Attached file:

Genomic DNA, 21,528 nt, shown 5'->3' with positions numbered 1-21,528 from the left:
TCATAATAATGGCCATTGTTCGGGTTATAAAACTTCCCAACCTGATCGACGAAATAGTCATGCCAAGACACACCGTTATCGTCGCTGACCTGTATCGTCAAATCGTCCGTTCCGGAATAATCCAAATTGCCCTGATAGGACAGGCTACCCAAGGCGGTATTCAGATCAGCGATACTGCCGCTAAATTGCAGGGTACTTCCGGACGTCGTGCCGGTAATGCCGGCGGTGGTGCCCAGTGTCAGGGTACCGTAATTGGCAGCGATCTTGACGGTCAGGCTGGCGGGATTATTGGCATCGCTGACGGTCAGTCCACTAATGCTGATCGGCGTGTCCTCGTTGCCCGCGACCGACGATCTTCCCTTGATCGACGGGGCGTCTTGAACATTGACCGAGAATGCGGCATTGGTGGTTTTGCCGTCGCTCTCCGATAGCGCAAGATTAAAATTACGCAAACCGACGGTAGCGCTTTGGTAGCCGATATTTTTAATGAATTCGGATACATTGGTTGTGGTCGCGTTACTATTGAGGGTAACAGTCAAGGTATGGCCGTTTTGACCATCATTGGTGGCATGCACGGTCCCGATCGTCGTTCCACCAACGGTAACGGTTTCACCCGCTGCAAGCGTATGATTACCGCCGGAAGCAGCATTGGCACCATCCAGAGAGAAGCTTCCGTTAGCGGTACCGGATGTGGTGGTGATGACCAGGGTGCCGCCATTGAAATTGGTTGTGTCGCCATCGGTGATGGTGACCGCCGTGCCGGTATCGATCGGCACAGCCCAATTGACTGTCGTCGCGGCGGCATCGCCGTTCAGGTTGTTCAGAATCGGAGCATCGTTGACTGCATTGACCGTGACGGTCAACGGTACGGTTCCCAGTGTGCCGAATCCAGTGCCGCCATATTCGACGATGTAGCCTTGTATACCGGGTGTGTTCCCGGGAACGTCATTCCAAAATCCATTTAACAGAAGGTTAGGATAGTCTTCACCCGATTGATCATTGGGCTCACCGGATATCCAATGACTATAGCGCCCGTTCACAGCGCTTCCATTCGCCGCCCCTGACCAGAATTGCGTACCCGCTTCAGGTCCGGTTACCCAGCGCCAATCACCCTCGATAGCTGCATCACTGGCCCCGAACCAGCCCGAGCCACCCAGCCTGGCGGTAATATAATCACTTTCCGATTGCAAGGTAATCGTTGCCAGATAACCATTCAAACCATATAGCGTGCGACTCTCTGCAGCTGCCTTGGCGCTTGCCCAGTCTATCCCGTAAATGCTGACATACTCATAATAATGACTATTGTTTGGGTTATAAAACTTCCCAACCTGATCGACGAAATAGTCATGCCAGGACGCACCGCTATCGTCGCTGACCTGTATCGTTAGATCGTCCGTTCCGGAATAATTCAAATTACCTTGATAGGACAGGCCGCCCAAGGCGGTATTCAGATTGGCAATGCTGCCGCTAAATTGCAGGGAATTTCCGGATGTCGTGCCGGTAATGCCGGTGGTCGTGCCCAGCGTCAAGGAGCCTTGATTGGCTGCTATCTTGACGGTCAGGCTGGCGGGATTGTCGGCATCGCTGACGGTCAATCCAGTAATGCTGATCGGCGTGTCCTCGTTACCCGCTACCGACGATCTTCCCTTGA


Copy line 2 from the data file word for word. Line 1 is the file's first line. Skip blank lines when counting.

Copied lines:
TCATAATAATGGCCATTGTTCGGGTTATAAAACTTCCCAACCTGATCGACGAAATAGTCATGCCAAGACACACCGTTATCGTCGCTGACCTGTATCGTCAAATCGTCCGTTCCGGAATAATCCAAATTGCCCTGATAGGACAGGCTACCCAAGGCGGTATTCAGATCAGCGATACTGCCGCTAAATTGCAGGGTACTTCCGGACGTCGTGCCGGTAATGCCGGCGGTGGTGCCCAGTGTCAGGGTACCGTAATTGGCAGCGATCTTGACGGTCAGGCTGGCGGGATTATTGGCATCGCTGACGGTCAGTCCACTAATGCTGATCGGCGTGTCCTCGTTGCCCGCGACCGACGATCTTCCCTTGATCGACGGGGCGTCTTGAACATTGACCGAGAATGCGGCATTGGTGGTTTTGCCGTCGCTCTCCGATAGCGCAAGATTAAAATTACGCAAACCGACGGTAGCGCTTTGGTAGCCGATATTTTTAATGAATTCGGATACATTGGTTGTGGTCGCGTTACTATTGAGGGTAACAGTCAAGGTATGGCCGTTTTGACCATCATTGGTGGCATGCACGGTCCCGATCGTCGTTCCACCAACGGTAACGGTTTCACCCGCTGCAAGCGTATGATTACCGCCGGAAGCAGCATTGGCACCATCCAGAGAGAAGCTTCCGTTAGCGGTACCGGATGTGGTGGTGATGACCAGGGTGCCGCCATTGAAATTGGTTGTGTCGCCATCGGTGATGGTGACCGCCGTGCCGGTATCGATCGGCACAGCCCAATTGACTGTCGTCGCGGCGGCATCGCCGTTCAGGTTGTTCAGAATCGGAGCATCGTTGACTGCATTGACCGTGACGGTCAACGGTACGGTTCCCAGTGTGCCGAATCCAGTGCCGCCATATTCGACGATGTAGCCTTGTATACCGGGTGTGTTCCCGGGAACGTCATTCCAAAATCCATTTAACAGAAGGTTAGGATAGTCTTCACCCGATTGATCATTGGGCTCACCGGATATCCAATGACTATAGCGCCCGTTCACAGCGCTTCCATTCGCCGCCCCTGACCAGAATTGCGTACCCGCTTCAGGTCCGGTTACCCAGCGCCAATCACCCTCGATAGCTGCATCACTGGCCCCGAACCAGCCCGAGCCACCCAGCCTGGCGGTAATATAATCACTTTCCGATTGCAAGGTAATCGTTGCCAGATAACCATTCAAACCATATAGCGTGCGACTCTCTGCAGCTGCCTTGGCGCTTGCCCAGTCTATCCCGTAAATGCTGACATACTCATAATAATGACTATTGTTTGGGTTATAAAACTTCCCAACCTGATCGACGAAATAGTCATGCCAGGACGCACCGCTATCGTCGCTGACCTGTATCGTTAGATCGTCCGTTCCGGAATAATTCAAATTACCTTGATAGGACAGGCCGCCCAAGGCGGTATTCAGATTGGCAATGCTGCCGCTAAATTGCAGGGAATTTCCGGATGTCGTGCCGGTAATGCCGGTGGTCGTGCCCAGCGTCAAGGAGCCTTGATTGGCTGCTATCTTGACGGTCAGGCTGGCGGGATTGTCGGCATCGCTGACGGTCAATCCAGTAATGCTGATCGGCGTGTCCTCGTTACCCGCTACCGACGATCTTCCCTTGA